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Stabilization of a Tenofovir Alafenamide Fumarate Formulation for Use in a Subcutaneous Implant

Shah, Tanvi (2019) Stabilization of a Tenofovir Alafenamide Fumarate Formulation for Use in a Subcutaneous Implant. Master's Thesis, University of Pittsburgh. (Unpublished)

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Scientific advances in the last three decades have helped transform HIV from a fatal disease into a chronic condition for many people. There has been an increase in interest to explore strategies for the prevention of HIV, commonly known as Pre-exposure prophylaxis (PrEP). Currently Truvada®, a once-a-day oral pill, is the only FDA approved marketed regimen for HIV PrEP. Long-acting (LA) systems requiring less frequent dosing remain a major unmet need. A LA system currently under development is a polycaprolactone (PCL)-based biodegradable subcutaneous implant of Tenofovir alafenamide fumarate salt (TAF) in a castor oil paste. This implant showed sustained zero-order release of TAF over 3 months but failed to release drug in zero-order kinetics post 90 days due to poor drug stability. The present work involves the optimization of this implant to achieve stabilization of the TAF formulation inside the PCL device. First, a stability-indicating HPLC method was developed and validated. Then, a suite of pre-formulation studies were performed to better elucidate the mechanisms of TAF degradation in the device. Additionally, a novel stability model was developed that accelerated TAF degradation inside the implant over 8-folds for rapid formulation screening. This model was utilized to study a wide range of excipients belonging to the class of pH and HLB modifiers. Oil substitutes for castor oil were also explored. Controlling the intra-device pH between 5 – 5.5 was found to be the key determinant of TAF stability. pH modifiers showed most promise in stabilizing TAF, with TAF percent recovery between 90 – 110 % vs. control (<5%). Viable pH modifiers were further optimized for processability in scale-up efforts. Final optimized formulations containing either dibasic sodium phosphate or sodium citrate were found to stabilize TAF in the accelerated model for over 9 weeks. A percent recovery of 90 – 110 % vs. control (0 %) was obtained. In conclusion, two formulations were identified that increased the stability of TAF in the implant. These formulations can be potentially used as bi-annual, long acting subcutaneous systems for HIV PrEP.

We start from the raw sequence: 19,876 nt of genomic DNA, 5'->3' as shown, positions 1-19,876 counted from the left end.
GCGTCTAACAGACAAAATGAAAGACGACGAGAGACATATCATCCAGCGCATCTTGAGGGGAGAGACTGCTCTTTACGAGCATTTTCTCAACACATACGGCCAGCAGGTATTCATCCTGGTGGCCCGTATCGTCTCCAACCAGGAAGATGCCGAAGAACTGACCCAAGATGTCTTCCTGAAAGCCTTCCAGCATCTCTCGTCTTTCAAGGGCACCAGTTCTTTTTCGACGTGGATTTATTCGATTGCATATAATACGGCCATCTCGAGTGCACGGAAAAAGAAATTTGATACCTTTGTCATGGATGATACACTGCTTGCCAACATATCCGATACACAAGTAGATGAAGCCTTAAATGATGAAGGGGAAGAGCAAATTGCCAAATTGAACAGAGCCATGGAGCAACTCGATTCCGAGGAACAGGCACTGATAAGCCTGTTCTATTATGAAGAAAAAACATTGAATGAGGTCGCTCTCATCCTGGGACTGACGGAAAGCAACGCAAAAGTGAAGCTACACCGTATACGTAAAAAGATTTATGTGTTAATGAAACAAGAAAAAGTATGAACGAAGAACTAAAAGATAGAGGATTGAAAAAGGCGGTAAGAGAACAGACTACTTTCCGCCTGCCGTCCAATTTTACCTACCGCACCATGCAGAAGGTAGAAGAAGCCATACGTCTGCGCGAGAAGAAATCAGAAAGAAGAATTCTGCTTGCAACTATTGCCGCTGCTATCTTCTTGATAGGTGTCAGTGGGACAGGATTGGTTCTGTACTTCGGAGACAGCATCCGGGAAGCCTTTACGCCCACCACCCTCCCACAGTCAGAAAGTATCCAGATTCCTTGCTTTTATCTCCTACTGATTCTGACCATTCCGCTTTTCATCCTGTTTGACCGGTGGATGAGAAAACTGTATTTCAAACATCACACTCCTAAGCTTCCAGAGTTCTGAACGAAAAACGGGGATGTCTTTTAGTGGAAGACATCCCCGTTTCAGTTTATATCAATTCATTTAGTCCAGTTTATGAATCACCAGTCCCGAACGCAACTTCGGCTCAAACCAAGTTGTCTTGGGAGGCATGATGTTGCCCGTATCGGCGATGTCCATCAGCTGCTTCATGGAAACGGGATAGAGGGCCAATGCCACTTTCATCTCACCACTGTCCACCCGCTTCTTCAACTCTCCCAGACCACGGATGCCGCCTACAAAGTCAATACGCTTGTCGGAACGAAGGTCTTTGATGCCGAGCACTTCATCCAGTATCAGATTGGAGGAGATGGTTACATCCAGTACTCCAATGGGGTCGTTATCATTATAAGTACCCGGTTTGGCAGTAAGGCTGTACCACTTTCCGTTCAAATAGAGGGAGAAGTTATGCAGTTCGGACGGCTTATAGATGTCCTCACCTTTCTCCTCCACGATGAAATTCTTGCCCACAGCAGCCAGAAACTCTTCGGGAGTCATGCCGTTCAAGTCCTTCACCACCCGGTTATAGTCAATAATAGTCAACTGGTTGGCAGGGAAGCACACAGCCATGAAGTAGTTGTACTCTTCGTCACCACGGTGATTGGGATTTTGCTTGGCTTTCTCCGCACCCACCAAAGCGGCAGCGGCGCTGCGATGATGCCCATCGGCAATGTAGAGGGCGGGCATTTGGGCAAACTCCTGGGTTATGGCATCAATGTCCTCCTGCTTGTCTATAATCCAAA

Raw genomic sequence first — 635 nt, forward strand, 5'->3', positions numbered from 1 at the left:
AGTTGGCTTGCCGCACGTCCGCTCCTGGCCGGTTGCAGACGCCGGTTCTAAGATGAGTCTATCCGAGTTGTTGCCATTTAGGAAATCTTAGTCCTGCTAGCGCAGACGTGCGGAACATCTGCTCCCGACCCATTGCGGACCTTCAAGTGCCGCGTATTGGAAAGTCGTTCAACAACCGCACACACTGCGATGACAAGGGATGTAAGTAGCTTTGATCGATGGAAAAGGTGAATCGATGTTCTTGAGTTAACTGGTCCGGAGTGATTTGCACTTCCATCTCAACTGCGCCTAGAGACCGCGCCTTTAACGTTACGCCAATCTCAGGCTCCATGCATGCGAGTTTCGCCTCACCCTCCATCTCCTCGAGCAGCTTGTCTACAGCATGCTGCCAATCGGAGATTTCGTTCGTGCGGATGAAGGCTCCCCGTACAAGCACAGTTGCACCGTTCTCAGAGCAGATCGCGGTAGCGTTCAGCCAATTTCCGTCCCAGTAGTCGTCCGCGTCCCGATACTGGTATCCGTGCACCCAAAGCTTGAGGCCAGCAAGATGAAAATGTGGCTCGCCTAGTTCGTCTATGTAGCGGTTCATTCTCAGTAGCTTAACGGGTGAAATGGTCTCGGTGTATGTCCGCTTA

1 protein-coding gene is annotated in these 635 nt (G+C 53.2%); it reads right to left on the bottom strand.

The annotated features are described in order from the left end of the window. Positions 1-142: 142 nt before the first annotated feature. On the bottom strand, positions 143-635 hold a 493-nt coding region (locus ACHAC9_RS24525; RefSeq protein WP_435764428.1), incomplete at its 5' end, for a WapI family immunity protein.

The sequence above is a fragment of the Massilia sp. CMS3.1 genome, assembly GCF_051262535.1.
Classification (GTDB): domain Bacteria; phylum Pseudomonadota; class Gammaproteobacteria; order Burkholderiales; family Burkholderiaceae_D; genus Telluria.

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Item Type: University of Pittsburgh ETD
Status: Unpublished
CreatorsEmailPitt UsernameORCID
Shah, Tanvitas214@pitt.eduTAS214
ETD Committee:
TitleMemberEmail AddressPitt UsernameORCID
Committee ChairRohan,
Committee MemberLi, Songsol4@pitt.edusol4
Committee MemberSant, Vinayakvis45@pitt.eduvis45
Date: 10 April 2019
Date Type: Publication
Defense Date: 20 March 2019
Approval Date: 10 April 2019
Submission Date: 9 April 2019
Access Restriction: 2 year -- Restrict access to University of Pittsburgh for a period of 2 years.
Number of Pages: 126
Institution: University of Pittsburgh
Schools and Programs: School of Pharmacy > Pharmaceutical Sciences
Degree: MS - Master of Science
Thesis Type: Master's Thesis
Refereed: Yes
Uncontrolled Keywords: Tenofovir Alafenamide Fumarate stabilization, Formulation, Subcutaneous Implant, HIV Prevention, Accelerated Model Development, HPLC Method Validation
Date Deposited: 10 Apr 2019 16:03
Last Modified: 10 Apr 2021 05:15

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  • Stabilization of a Tenofovir Alafenamide Fumarate Formulation for Use in a Subcutaneous Implant. (deposited 10 Apr 2019 16:03) [Currently Displayed]


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